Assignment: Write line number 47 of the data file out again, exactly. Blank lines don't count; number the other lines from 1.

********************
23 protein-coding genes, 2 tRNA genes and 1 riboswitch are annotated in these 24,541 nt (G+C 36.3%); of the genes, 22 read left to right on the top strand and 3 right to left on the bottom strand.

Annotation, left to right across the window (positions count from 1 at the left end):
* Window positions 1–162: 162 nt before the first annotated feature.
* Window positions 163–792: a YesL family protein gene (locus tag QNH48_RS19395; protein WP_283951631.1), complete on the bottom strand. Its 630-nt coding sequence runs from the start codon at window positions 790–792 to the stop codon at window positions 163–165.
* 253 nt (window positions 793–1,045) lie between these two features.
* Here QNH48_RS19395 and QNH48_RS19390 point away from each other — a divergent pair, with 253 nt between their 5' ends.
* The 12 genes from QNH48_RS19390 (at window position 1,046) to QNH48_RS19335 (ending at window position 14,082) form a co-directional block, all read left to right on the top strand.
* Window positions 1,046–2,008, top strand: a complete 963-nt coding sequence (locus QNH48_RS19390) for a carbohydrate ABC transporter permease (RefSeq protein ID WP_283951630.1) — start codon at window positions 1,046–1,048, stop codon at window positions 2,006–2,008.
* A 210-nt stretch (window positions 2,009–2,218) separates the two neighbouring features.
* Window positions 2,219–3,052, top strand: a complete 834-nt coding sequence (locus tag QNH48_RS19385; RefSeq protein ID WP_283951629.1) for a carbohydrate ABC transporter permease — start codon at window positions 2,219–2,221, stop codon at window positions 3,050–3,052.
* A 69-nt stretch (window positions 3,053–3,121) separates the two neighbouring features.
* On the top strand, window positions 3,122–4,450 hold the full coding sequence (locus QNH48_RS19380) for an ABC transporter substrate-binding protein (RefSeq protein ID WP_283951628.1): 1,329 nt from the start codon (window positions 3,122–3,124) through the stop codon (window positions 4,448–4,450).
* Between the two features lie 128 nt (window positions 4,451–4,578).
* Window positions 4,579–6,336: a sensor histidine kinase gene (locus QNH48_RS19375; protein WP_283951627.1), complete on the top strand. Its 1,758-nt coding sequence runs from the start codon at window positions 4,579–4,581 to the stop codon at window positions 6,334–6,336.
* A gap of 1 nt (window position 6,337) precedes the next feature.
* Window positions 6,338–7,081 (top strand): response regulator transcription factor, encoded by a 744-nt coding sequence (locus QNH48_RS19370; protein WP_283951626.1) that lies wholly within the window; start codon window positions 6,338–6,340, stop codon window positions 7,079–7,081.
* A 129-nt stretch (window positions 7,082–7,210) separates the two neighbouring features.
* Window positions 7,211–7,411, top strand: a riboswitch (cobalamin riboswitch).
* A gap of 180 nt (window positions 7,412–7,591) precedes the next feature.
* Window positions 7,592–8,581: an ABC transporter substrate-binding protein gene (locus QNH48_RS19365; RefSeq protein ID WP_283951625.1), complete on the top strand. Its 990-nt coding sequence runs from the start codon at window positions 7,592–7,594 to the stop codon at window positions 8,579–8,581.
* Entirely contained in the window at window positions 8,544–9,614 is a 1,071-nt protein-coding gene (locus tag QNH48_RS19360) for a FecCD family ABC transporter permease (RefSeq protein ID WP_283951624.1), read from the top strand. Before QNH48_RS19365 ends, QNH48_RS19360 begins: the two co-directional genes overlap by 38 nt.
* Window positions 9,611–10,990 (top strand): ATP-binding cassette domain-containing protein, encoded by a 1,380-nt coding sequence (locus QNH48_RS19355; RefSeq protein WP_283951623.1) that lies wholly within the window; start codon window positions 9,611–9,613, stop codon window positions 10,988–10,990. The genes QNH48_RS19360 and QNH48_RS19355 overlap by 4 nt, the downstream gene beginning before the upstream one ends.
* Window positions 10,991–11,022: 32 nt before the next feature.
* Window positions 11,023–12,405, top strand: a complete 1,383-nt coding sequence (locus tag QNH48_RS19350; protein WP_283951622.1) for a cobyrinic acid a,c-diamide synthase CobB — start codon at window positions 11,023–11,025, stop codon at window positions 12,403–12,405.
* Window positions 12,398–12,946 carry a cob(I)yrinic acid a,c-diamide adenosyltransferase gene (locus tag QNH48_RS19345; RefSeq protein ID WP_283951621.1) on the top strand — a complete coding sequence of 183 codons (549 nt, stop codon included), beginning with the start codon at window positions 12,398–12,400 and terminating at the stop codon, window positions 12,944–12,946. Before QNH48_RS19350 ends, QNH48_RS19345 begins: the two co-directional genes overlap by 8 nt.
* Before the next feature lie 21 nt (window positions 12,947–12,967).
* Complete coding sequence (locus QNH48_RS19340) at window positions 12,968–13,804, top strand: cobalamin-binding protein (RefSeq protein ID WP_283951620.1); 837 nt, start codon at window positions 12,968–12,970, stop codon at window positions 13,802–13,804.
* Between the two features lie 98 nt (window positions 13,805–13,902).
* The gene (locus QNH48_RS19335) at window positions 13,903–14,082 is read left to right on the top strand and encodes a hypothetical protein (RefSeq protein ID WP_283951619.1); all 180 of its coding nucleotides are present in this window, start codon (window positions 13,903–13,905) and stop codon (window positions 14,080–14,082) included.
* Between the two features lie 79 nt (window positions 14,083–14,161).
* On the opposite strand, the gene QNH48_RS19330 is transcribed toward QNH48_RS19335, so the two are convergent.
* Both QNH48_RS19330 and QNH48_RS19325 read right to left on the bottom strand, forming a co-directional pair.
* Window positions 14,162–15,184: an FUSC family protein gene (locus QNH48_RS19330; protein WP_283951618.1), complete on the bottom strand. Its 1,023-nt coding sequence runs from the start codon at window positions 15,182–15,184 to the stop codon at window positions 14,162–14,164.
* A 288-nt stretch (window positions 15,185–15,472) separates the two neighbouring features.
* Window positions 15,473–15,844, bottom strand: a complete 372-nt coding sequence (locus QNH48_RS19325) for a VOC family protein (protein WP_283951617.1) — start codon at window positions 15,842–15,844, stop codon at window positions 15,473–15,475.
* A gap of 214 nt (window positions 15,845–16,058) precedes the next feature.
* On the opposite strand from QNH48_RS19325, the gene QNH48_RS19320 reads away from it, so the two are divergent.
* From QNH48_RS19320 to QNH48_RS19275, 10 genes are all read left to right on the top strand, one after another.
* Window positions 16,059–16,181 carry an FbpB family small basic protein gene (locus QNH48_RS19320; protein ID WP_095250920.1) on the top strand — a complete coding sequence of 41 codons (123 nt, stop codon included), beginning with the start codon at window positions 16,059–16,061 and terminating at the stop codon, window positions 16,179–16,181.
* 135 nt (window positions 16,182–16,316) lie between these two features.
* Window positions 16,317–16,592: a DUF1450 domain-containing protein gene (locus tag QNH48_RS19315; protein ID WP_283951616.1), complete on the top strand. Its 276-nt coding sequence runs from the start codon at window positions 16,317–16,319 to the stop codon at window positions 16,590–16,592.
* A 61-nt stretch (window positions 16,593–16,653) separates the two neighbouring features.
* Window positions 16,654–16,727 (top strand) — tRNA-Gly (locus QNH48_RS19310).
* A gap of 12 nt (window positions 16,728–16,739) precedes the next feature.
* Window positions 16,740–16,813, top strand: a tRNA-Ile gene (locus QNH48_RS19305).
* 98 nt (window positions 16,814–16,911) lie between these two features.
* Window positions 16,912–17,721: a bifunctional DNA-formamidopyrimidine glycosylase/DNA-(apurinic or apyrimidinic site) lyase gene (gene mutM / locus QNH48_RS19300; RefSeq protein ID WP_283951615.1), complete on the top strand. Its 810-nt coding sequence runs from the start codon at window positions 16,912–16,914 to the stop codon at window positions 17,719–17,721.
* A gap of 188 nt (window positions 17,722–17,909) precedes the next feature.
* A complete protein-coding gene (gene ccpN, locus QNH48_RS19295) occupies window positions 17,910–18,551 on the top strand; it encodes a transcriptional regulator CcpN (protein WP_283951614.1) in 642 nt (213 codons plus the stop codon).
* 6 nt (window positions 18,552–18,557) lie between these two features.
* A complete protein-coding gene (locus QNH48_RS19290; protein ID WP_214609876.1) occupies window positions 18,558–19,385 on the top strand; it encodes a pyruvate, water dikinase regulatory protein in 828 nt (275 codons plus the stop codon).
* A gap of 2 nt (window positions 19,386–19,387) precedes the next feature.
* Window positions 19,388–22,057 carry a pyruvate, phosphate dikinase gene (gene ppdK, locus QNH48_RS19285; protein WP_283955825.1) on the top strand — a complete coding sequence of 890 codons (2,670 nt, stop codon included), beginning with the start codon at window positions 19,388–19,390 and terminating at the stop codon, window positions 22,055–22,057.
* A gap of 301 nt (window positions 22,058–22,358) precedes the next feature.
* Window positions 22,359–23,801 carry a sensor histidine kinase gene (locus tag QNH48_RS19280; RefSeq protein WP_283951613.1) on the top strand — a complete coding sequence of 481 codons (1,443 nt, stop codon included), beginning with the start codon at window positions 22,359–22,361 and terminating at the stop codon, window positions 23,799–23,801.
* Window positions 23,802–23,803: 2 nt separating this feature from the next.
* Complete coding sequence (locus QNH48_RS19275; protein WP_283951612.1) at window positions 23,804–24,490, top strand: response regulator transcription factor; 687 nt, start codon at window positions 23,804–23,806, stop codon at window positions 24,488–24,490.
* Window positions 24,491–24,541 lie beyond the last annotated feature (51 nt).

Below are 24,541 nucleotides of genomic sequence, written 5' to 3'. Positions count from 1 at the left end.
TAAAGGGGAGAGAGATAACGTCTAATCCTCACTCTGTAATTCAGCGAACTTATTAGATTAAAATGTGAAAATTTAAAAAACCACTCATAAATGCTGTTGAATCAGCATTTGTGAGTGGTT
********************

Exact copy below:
* Window positions 16,912–17,721: a bifunctional DNA-formamidopyrimidine glycosylase/DNA-(apurinic or apyrimidinic site) lyase gene (gene mutM / locus QNH48_RS19300; RefSeq protein ID WP_283951615.1), complete on the top strand. Its 810-nt coding sequence runs from the start codon at window positions 16,912–16,914 to the stop codon at window positions 17,719–17,721.